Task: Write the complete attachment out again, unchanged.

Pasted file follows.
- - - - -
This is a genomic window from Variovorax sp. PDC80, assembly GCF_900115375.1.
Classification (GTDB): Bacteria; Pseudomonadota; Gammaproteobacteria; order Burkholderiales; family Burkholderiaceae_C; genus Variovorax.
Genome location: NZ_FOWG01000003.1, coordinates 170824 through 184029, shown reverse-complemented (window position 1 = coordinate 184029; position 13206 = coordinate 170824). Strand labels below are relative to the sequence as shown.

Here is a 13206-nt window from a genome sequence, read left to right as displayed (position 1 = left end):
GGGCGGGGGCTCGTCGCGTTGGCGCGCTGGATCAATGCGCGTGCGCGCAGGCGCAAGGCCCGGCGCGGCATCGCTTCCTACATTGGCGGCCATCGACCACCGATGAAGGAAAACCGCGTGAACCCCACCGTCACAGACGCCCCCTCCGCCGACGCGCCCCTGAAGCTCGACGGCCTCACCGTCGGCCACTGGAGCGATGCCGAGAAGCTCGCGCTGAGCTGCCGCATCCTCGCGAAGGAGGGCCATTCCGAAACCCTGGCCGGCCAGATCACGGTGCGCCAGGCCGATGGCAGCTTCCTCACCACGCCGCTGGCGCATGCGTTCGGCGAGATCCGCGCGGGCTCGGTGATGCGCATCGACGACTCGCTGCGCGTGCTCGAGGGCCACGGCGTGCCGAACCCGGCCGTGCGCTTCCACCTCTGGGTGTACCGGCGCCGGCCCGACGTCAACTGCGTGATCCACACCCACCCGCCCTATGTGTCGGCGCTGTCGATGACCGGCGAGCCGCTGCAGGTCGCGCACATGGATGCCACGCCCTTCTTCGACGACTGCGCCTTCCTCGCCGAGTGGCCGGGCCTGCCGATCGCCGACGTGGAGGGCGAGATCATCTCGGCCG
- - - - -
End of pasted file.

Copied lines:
This is a genomic window from Variovorax sp. PDC80, assembly GCF_900115375.1.
Classification (GTDB): Bacteria; Pseudomonadota; Gammaproteobacteria; order Burkholderiales; family Burkholderiaceae_C; genus Variovorax.
Genome location: NZ_FOWG01000003.1, coordinates 170824 through 184029, shown reverse-complemented (window position 1 = coordinate 184029; position 13206 = coordinate 170824). Strand labels below are relative to the sequence as shown.

Here is a 13206-nt window from a genome sequence, read left to right as displayed (position 1 = left end):
GGGCGGGGGCTCGTCGCGTTGGCGCGCTGGATCAATGCGCGTGCGCGCAGGCGCAAGGCCCGGCGCGGCATCGCTTCCTACATTGGCGGCCATCGACCACCGATGAAGGAAAACCGCGTGAACCCCACCGTCACAGACGCCCCCTCCGCCGACGCGCCCCTGAAGCTCGACGGCCTCACCGTCGGCCACTGGAGCGATGCCGAGAAGCTCGCGCTGAGCTGCCGCATCCTCGCGAAGGAGGGCCATTCCGAAACCCTGGCCGGCCAGATCACGGTGCGCCAGGCCGATGGCAGCTTCCTCACCACGCCGCTGGCGCATGCGTTCGGCGAGATCCGCGCGGGCTCGGTGATGCGCATCGACGACTCGCTGCGCGTGCTCGAGGGCCACGGCGTGCCGAACCCGGCCGTGCGCTTCCACCTCTGGGTGTACCGGCGCCGGCCCGACGTCAACTGCGTGATCCACACCCACCCGCCCTATGTGTCGGCGCTGTCGATGACCGGCGAGCCGCTGCAGGTCGCGCACATGGATGCCACGCCCTTCTTCGACGACTGCGCCTTCCTCGCCGAGTGGCCGGGCCTGCCGATCGCCGACGTGGAGGGCGAGATCATCTCGGCCG